O'Brien on the Visitation
By Diogenes (articles ) | Sep 08, 2005
An article in the National Catholic Register reports on an interview with the coordinator of the Apostolic Visitation of seminaries, Archbishop Edwin O'Brien, in which he gives his views on the admission of homosexuals to seminaries. As such, O'Brien's opinions on the matter are of no special weight, as his role is that of organizer of the data collection, but he'll obviously help set the tone for the visitators themselves. His answers are characteristically slippery.
"I think anyone who has engaged in homosexual activity, or has strong homosexual inclinations, would be best not to apply to a seminary and not to be accepted into a seminary," Archbishop Edwin O'Brien, who's coordinating the visits of more than 220 seminaries and houses of formation, told the Register.
That sentence (perhaps intentionally) doesn't parse, and O'Brien leaves his brother bishops plenty of wiggle room, even though it sounds on first reading as if he's taking a tough stance. Yet the question of admittance of homosexual seminarians, important though it is, is largely a smokescreen. Focusing on admission reinforces the pretense that the seminary faculty and administration are generally healthy as they are now -- the same faculty and administration that produced for us the St. Luke's Institute grads of 1990-2005. Dead wrong. The scrutiny should focus on the men who screened, admitted, taught, counseled, promoted, and dismissed the seminarians entrusted to them -- because that's where the villainy occurred. The test of success will be whether (and which) influential heads roll as a consequence of the visitation. Back to O'Brien:
The de-emphasis on chastity in the 1981 visitation led some to call it a "whitewash." Archbishop O'Brien disagreed. He participated as a visitor in the '80s, while serving as rector of the New York archdiocesan seminary, St. Joseph's in Yonkers, and said it was a net plus for participating seminaries.
It's not surprising that a man who conducted a visitation should deny that the visitation failed. But even if one doesn't admit it was a whitewash, one must account for the many, many formatores whom the Marshall Visitation failed to detect and who were subsequently expelled -- not by their colleagues, not by their bishops -- but through the efforts of the vice squad of the local police. If Marshall was a success, what does a failure look like?
"Probably the most valuable work is done in preparation for the visit," Archbishop O'Brien said. "Seminaries know what the Holy See is looking for, and they have ample time, if they're not meeting some of the standards, to make those standards a reality, and that's what happened in the '80s. Once the visits took place, most things were in place."
This is discouraging. Telegraphing ahead what you want to see when you arrive is simply a gentlemanly way to sabotage the Visitation: "Relax. Nobody gets hurt." If you know your sergeant will inspect under your locker, you clean there. If you know the Holy See will ask about instruction in celibacy, you adjust your course catalogue accordingly. If you know they won't make random phone calls to law enforcement, you cease to worry. Small wonder they're laughing into their Bushmills at Menlo Park and Boynton Beach.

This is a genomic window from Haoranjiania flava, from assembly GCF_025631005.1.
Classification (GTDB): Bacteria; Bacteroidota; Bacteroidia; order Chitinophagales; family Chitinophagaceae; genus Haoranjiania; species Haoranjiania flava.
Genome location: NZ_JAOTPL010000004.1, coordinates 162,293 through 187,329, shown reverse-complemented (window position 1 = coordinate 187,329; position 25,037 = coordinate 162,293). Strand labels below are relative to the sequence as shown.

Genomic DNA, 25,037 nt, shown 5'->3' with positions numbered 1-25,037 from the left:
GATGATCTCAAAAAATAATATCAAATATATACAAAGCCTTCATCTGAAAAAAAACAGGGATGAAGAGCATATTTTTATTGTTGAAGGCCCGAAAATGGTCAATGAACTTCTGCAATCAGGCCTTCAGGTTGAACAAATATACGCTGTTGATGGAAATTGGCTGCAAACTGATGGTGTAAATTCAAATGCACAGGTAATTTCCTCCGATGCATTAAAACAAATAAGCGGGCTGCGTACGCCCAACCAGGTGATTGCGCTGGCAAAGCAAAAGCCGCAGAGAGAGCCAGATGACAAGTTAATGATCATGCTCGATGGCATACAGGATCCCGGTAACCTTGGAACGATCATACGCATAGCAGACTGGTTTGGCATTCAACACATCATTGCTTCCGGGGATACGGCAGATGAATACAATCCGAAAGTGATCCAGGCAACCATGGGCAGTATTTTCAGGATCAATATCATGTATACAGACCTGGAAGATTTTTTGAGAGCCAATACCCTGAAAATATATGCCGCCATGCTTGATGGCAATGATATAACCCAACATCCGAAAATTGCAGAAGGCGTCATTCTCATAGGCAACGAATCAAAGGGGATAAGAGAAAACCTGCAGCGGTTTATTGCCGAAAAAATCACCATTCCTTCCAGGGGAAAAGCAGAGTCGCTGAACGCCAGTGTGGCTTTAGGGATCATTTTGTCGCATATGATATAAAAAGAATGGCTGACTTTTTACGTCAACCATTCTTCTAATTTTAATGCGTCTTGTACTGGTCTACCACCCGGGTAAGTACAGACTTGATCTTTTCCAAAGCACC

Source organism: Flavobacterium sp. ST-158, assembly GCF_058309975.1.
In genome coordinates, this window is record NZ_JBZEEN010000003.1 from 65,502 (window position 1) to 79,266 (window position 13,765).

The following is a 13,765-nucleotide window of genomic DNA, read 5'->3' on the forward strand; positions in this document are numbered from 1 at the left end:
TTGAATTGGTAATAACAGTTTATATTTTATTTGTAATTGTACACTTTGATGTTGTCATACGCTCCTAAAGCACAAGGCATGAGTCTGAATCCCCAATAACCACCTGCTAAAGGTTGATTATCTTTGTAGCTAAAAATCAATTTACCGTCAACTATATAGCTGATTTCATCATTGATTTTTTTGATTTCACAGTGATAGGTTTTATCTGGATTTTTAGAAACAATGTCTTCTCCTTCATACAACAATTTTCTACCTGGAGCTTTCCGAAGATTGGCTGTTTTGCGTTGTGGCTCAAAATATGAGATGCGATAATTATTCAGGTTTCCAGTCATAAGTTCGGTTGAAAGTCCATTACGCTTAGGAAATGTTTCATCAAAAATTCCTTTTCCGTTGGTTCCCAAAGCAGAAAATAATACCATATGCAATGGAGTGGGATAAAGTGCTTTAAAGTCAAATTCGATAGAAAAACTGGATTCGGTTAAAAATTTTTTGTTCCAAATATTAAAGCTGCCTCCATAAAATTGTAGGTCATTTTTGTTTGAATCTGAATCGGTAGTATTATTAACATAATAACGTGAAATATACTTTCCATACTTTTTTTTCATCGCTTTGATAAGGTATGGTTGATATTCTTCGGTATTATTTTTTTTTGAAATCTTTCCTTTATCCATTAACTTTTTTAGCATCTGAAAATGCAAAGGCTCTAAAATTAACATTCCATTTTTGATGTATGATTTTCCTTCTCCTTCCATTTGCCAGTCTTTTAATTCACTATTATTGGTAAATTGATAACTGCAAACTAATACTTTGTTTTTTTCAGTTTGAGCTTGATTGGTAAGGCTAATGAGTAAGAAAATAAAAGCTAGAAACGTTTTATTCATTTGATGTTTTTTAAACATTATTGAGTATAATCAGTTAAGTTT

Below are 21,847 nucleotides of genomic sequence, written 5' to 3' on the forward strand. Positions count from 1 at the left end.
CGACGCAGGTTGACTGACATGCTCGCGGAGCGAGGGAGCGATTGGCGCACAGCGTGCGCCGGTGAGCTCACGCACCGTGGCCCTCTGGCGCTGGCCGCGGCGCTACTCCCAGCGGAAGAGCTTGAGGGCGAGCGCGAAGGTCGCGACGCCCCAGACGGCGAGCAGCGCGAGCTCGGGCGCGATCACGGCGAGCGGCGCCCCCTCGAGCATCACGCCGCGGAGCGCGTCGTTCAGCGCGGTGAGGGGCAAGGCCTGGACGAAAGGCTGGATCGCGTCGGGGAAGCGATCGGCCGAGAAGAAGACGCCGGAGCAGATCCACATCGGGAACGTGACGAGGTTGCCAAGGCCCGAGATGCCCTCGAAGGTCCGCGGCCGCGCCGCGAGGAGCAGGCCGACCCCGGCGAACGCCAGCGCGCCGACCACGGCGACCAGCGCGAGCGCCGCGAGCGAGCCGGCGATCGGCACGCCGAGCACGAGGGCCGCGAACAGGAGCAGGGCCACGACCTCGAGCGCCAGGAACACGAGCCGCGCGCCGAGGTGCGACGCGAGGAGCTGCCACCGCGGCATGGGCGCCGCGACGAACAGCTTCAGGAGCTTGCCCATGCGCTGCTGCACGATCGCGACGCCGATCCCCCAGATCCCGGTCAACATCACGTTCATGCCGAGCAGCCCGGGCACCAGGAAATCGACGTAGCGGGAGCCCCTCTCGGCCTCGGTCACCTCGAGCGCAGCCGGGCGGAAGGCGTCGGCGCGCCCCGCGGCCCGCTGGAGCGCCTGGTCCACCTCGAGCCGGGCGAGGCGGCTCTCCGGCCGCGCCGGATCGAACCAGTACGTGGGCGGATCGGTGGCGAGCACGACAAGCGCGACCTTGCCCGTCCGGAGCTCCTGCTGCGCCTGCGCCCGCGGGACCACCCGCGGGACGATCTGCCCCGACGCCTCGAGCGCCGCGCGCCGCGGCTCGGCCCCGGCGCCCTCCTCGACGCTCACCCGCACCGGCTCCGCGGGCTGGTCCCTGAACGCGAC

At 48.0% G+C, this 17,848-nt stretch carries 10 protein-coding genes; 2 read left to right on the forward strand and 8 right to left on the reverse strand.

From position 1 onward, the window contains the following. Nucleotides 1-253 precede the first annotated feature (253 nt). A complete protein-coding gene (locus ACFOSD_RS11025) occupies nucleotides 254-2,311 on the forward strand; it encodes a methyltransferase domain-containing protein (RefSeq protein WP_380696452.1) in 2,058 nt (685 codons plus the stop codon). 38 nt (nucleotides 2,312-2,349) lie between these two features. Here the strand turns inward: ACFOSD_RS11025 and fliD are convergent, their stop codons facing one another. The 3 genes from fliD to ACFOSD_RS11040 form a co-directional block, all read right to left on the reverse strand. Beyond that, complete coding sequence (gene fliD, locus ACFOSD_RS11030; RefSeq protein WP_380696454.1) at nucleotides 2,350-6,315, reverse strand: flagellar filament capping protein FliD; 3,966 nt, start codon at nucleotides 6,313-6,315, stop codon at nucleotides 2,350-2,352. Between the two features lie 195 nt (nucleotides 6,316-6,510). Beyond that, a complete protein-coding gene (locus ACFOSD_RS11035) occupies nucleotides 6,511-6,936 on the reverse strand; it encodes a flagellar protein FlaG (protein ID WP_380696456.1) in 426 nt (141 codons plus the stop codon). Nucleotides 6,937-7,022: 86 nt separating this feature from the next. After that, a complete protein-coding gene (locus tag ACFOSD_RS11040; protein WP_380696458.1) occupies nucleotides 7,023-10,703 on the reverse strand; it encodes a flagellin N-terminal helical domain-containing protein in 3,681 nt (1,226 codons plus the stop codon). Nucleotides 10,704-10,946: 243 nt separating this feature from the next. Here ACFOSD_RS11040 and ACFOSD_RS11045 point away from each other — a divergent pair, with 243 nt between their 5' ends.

There are, however, two glimmers of hope visible in this same article. The first concerns seminarians:
Archbishop O'Brien said that in the new visitations, interviews will be conducted on an anonymous basis in order that truth can be told without fear of retribution.
"The seminarians themselves will be key players to this whole thing," Archbishop O'Brien said. "They'll be questioned individually, and if we get 50 out of 60 saying this was the case when I came in and this is the way it is now, there's reason for credibility there."
Anonymity will depend on the discretion (and honor) of the visitators, and if they appear too cozy with the seminary staff little candor will be forthcoming from the men whose future depends on the staff's good will. But the fact that every seminarian will be interviewed at least lowers the threshold of anxiety for the potential whistleblower.
Archbishop O'Brien said neither he nor the rectors will see the individual reports from the seminaries going to the Vatican. He then added, "Rome will review it, and if they have concerns they'll be in touch with the bishop or the religious superior about it."
This is the best news yet reported. If, as O'Brien seems to say, the visitators will send their reports directly to the Vatican without "editing" at the local and national level, it at least allows us to hope that some candid information will get through to headquarters. Once it gets there, obviously, we can't know whether it will be reviewed by men who want to fix the problems or those who want to deny their existence. Almost every indication points to yet another self-congratulatory failure, but I still cherish a small hope I'll have crow to eat.
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Posted by: Gil125 -
Sep. 08, 2005 10:20 PM ET USA
I think one of the little individual bottles of ketchup they bring with room service will be more than enough to season the amount of crow you will have to eat, Diogenes.
Posted by: opraem -
Sep. 08, 2005 9:37 PM ET USA
spare the salt, you won't have to eat any crow. episcopal malfeasance caused the abuse crisis and not one bishop has been punished for his (in) action. the approach has been to deflect all criticism away from the shepherds onto the media, the victims, society and the ordained clergy. the structure of the visitation will not raise any criticism of the bishops, fraternal correction and all that. but the courts will take on the challenge of cleaning out the stables. the pope hasn't.